The research areas of Geert Verheyden comprise clinical, kinematic and neurophysiological studies in the field of neurorehabilitation, with an emphasis on stroke rehabilitation. Clinically, he investigates somatosensory deficits in the upper limb post stroke (PhD student Sarah Meyer, funded through KU Leuven), and he is part of the European consortium VIRTUES, which conducts a multicenter trial evaluating the effect of virtual reality for the upper limb post stroke (funded through the Norwegian Research Council). Kinematically, he studies turning in people with Parkinson’s disease (funded by Parkinson’s UK; PhD student Sophia Hulbert), as well as people with stroke (PhD Rufai Ahmad). He is also co-supervisor of a PhD project (Winifried Backhaus) investigating the influence of sleep on implicit and explicit motor learning, in collaboration with University Hospital Hamburg-Eppendorf (Gemany). Neurophysiologically, Geert examines the use of transcranial direct current stimulation (tDCS) in combination with motor therapy for the upper extremity in people after stroke (PhD Lisa Tedesco Triccas, funded through an EU-Malta scholarship and the University of Southampton), and he evaluates the effect of tDCS on writing skills in healthy elderly and people with stroke. Finally, he studies neural correlates of somatosensory deficits through brain imaging including 3D FLAIR MRI, DTI and resting state fMRI (funded through the research foundation Flanders – FWO).

Geert is a deputy editor for the journal Physiotherapy Research International and treasurer of the Belgian Society for Neurorehabilitation (www.bsnr.be).

Dr. Erwin van Wegen

Dr. Erwin van Wegen is working as a senior researcher in neurorehabilitation at the department of Physical Therapy / Rehabilitation Medicine at the VU University Medical Center (VUmc) in Amsterdam, The Netherlands. Educated as a movement scientist in motor control and rehabilitation, Dr. van Wegen is principal/associate investigator on several grants in the field of neurorehabilitation (o.a. ZonMw, Hersenstichting, Stichting Parkinson Fonds, Parkinson Society, EU) and coordinator of several teaching courses on movement disorders and rehabilitation at the MOVE research institute Amsterdam and the faculty of Medicine at the VUmc. His subjects of interest are the coordination of locomotion and balance, as well as motor control, (neuro) rehabilitation and neuroplasticity in movement disorders, specifically in Parkinson’s Disease (PD), stroke, MS and the elderly.

At present Dr. van Wegen is senior member of the Neurorehabilitation Unit at VUmc headed by Prof. Dr. G. Kwakkel, and local VUmc coordinator and steering group member in the 4DEEG project (an ERC funded grant awarded to Prof. dr. G. Kwakkel from the VUmc and Prof. dr. Frans van der Helm from the Technical University of Delft), which is focused on investigating the longitudinal relationship between stroke recovery and brain plasticity on early upper extremity rehabilitation in stroke patients. Dr. van Wegen is also a Hersenstichting Fellow, member of several editorial boards of peer-reviewed journals,  member of scientific research committee of the MOVE translational research institute (www.move.vu.nll), and deputy-treasurer of the Dutch Society of Neurorehabilitation (DSNR, www.dsnr.nl).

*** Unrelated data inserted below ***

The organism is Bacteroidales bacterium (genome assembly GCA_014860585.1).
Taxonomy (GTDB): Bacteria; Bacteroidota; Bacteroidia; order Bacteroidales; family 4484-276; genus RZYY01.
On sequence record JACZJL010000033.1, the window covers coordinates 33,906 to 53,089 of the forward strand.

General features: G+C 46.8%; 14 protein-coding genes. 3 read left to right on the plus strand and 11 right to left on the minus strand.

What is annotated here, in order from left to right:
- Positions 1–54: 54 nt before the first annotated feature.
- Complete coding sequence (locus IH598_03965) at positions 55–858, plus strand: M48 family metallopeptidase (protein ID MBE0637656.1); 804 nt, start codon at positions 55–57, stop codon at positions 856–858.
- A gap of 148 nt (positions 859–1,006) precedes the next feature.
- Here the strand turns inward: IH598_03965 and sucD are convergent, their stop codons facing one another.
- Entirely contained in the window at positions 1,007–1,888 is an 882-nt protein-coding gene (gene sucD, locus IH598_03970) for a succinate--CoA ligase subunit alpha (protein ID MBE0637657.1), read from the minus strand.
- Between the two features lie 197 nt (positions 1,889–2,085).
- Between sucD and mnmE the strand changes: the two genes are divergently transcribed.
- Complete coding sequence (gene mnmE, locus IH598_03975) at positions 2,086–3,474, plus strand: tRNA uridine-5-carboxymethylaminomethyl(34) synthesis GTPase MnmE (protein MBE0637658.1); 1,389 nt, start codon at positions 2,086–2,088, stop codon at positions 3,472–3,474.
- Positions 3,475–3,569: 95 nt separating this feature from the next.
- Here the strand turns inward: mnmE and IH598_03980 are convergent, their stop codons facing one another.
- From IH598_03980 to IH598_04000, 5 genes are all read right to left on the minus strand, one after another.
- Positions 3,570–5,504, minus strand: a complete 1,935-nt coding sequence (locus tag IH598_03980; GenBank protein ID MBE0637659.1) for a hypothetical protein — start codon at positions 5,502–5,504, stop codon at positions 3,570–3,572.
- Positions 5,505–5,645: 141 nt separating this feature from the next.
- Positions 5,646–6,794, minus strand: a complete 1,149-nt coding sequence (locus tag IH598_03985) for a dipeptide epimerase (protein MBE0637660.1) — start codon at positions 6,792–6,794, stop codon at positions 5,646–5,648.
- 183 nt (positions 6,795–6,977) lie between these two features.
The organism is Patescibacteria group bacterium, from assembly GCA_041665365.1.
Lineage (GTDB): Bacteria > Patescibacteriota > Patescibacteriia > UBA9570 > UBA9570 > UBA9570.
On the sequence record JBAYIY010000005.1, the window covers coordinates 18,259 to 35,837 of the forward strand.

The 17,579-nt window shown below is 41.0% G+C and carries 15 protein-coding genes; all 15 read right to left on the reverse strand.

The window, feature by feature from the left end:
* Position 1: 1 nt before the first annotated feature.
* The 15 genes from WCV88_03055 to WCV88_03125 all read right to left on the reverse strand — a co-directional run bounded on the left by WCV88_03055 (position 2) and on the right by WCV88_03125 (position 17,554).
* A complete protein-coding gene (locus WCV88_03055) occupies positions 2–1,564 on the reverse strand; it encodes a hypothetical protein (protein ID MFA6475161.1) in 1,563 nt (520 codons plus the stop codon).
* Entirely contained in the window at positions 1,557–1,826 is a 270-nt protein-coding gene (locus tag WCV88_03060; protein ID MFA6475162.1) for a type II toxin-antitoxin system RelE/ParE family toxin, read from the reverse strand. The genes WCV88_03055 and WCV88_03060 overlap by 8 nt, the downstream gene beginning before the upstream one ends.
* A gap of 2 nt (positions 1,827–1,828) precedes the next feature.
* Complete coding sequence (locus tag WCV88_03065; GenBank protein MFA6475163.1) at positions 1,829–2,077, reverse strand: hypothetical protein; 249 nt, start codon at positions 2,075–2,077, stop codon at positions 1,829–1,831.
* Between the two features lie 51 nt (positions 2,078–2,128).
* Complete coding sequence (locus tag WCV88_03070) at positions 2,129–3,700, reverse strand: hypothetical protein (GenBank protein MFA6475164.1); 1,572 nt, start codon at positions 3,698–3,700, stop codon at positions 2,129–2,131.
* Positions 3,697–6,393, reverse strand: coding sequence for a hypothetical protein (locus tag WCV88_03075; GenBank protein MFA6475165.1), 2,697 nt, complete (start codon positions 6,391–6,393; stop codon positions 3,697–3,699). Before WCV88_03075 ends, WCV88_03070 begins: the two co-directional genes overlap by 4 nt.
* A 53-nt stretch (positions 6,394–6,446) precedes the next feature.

Prof. Dr. Jane Burridge

Jane Burridge is Professor of Restorative Neuroscience at the University of Southampton, where she leads the Neurorehabilitation Research Group. Jane’s research is about improving recovery of movement following acquired brain damage. Fundamental to this is understanding the mechanisms associated with normal, loss and recovery of motor function. Jane’s work crosses traditional rehabilitation boundaries, collaborating with engineers, neuroscientists and psychologists. She was elected President of The Association of Chartered Physiotherapists in Neurology (ACPIN) in March 2017.

Jane graduated as a physiotherapist, but later changed career and trained as a musician playing and teaching the flute. Her PhD at the University of Southampton enabled response to Functional Electrical Stimulation for drop-foot to be better predicted by accurate measurement of muscle dysfunction.

Jane’s current research is with wearable sensors to support home-based rehabilitation and generate objective measures of impairment. She leads a research programme into the use of the Internet to support home-based rehabilitation, and is particularly interested in understanding how rehabilitation technologies can translate into clinical practice.

Mr. Jakko Brouwers

Jakko Brouwers is the Honorary Chair of ACPIN (Association of Chartered Physiotherapists In Neurology), where he leads the Board activities and oversees the running of the 18 regional committees with each an educational programme for local therapists. ACPIN has just over 3000 physiotherapy and other professional members in the UK and also has members abroad.

Jakko completed physiotherapy training in Heerlen (the Netherlands) in 1995 and has worked in neuro rehabilitation settings in Germany, Austria, Switzerland, England and Wales. He has been therapy lead for neurosciences in Wales and clinical service manager at the national specialist rehabilitation centre in Wales. During this time, he completed his MSc in Neuro Science Physiotherapy at Cardiff University. He later became a senior manager for performance and improvement at Cardiff and Vale University Health Board.

Currently, Jakko works as clinical director and expert neuro physiotherapist at the Morrello Clinic in Wales where he continues to specialise in Stroke, Parkinson’s and ABI rehabilitation. Here he has access to Virtual Reality and Augmented Feedback equipment as well as FES devices for lower and upper limb rehabilitation. He is a keen advocate for increasing the intensity of rehabilitation input and has set up intensive group sessions in Stroke and PD using technology where appropriate.